In two previous posts in this blog (which can be accessed from here and here), we had discussed the law relating to the power of an arbitrator to pass an order against a third party under Section 17 of the Arbitration and Conciliation Act, 1996. Taking the case of Cadre Estate Pvt. Ltd. v. Salochna Goyal W.P.(C) 2782/2010 and C.M. No. 5556/2010 (Stay) by way of an example, we proffered justifications for the absence of such a power with an arbitrator. In that case, it was argued by the Petitioner in the application for interim measures under S 17 that although the Second Respondent was not a party to the arbitration agreement, since the second respondent was a subsequent purchaser of the disputed property, it would be deemed to be a party to the arbitration. The arbitrator ordered the first respondent (who was a party to the Agreement to Sell), and the second respondent (which was not a party to the Agreement to Sell) not to deal with the disputed property till further orders. In this short post, we give one further justification in support of the contention that the arbitrator had no such power to issue injunction against the second respondent and state further that the arbitrator’s award might be erroneous on other counts as well.
Consensus is the foundation of an arbitrator’s jurisdiction. Such consensus is to be formed in the manner specified in S 7 of the Act (arbitration agreement). A third party to the arbitration does not give consent. This argument was dealt with in sufficient detail in the previous posts.
Another reason for the absence of such a power is because of the manner in which arbitration proceedings are conducted. Arbitration is generally a private affair. The participants are the parties to the dispute and the arbitral tribunal formed pursuant to an arbitration agreement between parties. If that is so, a third party cannot participate in the said proceedings. The privacy of arbitral proceedings has been recognized world over. So is the concept that joinder of third parties is not permitted in arbitration proceedings unless such third party consents to the arbitration proceedings.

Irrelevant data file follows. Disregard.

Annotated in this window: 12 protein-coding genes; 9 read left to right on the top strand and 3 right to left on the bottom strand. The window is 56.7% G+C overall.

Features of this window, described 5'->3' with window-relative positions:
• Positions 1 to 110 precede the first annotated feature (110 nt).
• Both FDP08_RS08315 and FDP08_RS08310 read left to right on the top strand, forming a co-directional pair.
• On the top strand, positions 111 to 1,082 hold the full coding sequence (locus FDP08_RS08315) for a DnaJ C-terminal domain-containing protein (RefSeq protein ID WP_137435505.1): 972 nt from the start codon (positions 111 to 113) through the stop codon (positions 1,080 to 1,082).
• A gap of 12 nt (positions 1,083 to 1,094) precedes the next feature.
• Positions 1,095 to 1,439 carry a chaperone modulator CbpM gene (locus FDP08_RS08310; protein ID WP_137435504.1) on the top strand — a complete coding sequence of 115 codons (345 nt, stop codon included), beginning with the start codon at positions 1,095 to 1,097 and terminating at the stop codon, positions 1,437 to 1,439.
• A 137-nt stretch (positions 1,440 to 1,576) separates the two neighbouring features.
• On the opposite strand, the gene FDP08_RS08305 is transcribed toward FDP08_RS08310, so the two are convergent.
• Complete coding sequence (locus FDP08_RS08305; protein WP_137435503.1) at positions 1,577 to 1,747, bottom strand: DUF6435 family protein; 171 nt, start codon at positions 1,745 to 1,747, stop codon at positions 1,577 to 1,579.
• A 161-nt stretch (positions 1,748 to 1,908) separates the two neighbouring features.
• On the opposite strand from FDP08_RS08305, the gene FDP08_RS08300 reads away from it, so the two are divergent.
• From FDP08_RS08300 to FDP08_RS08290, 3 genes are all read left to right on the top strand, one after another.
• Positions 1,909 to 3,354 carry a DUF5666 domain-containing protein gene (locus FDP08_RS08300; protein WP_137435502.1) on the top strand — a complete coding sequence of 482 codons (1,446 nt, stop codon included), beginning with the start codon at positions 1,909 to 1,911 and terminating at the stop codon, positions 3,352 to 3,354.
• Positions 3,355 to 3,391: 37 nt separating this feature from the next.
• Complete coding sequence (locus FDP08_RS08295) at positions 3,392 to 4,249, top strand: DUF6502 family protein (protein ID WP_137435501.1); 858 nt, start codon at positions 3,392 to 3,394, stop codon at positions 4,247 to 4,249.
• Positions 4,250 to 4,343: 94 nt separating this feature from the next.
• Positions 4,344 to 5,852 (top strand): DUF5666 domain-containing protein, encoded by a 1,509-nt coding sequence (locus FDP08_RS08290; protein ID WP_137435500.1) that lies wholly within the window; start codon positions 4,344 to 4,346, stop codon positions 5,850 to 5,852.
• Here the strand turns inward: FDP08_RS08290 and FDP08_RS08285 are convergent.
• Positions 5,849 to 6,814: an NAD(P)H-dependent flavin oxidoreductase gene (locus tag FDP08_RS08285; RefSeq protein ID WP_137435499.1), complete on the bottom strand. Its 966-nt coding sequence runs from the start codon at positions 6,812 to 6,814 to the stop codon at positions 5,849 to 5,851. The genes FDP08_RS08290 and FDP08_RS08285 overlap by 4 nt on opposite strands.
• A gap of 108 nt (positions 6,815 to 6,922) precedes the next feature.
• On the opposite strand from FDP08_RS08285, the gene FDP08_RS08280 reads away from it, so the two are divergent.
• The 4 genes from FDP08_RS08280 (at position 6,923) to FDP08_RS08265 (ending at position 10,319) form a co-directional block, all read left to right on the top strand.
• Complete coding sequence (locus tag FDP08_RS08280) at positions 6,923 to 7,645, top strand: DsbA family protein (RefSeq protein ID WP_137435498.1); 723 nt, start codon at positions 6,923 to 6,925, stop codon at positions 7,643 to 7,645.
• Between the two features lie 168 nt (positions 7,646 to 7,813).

The tribunal’s order in the said case is erroneous for another reason It has been recognized that a third party transferee is bound by a decree passed in a suit between the transferor and another party on an immovable property that has been transferred pendente lite. Section 52 of the Transfer of Property Act, 1882. It has also been recognized that in such a case, the third party transferee need not even be impleaded as a party to the said suit nor does such transferee have the right to be impleaded [S.N. Arora v. Brokers and Brokers Pvt. Ltd. MANU/DE/2314/2010 cites several Supreme Court judgements on this point]
Further, the plaintiff in such a suit might not even be entitled to an injunction, whether temporary or final, as S 52 of the Transfer of Property Act, 1882 sufficiently protects the interests of the plaintiff. [Kachhi Properties v. Ganpatrao, decided by a Single Judge bench of the Bombay High Court. Also see Sharad Jamnadharji Mor v. Arjun Yeshwant Dhanwatey & Anr., 2009 (4) Bom.C.R. 523, a decision by the same judge] Even so, there might be situations where S 52 might not afford adequate protection to the plaintiff [this is even recognized in Kachhi Properties v. Ganpatrao]. Only in such cases would the plaintiff be entitled to the relief of injunction. In this case, the arbitrator passed an order of interim injunction under S 17 restraining a third party from dealing with the property. In this regard, it is pertinent to note the following observations in Kachhi Properties v. Ganpatrao:
“There can be no doubt that there could always be cases where rule of lis pendens may be inadequate to prevent the mischief and a temporary injunction to prevent such mischief would be warranted. This would imply that a person claiming injunction in such a situation would have to show that protection under Section 52 of the TP Act is not adequate. Merely because there is a power, its exercise could not be sought as a matter of course; or simply because its exercise is unlikely to hurt the defendant; for, while granting injunction the Court must see that plaintiff makes out a case of irreparable loss and it is not for the defendant to prove that he would suffer if an injunction is issued. After plaintiff proves irreparable loss comes the question of balance of convenience or rather balance of inconvenience, when the Court would enquire as to who would suffer greater inconvenience and decide whether injunction ought to be granted.”
[In the next post on this topic, we would be dealing with the power of a court under S 9 of the Arbitration and Conciliation Act, 1996 to issue interim orders against third parties.]